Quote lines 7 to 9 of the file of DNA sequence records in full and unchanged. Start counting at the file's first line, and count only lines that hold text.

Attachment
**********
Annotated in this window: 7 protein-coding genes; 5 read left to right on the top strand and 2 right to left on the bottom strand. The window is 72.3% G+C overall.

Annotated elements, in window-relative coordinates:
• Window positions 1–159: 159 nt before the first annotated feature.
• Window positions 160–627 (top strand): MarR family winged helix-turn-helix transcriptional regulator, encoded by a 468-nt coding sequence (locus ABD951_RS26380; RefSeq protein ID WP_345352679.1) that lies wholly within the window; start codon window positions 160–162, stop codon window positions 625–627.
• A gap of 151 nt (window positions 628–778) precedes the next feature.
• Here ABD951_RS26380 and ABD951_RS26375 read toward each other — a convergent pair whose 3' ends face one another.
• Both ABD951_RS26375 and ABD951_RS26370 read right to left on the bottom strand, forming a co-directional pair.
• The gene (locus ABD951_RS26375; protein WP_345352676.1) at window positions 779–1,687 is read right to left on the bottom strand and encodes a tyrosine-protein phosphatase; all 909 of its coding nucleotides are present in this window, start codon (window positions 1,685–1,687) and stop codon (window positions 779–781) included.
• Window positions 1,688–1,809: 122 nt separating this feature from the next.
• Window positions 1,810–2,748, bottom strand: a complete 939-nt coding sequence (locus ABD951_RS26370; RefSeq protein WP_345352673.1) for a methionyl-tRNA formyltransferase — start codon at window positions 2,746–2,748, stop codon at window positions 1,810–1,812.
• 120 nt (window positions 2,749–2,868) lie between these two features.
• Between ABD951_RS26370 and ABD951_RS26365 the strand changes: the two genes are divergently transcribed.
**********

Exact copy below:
• Both ABD951_RS26375 and ABD951_RS26370 read right to left on the bottom strand, forming a co-directional pair.
• The gene (locus ABD951_RS26375; protein WP_345352676.1) at window positions 779–1,687 is read right to left on the bottom strand and encodes a tyrosine-protein phosphatase; all 909 of its coding nucleotides are present in this window, start codon (window positions 1,685–1,687) and stop codon (window positions 779–781) included.
• Window positions 1,688–1,809: 122 nt separating this feature from the next.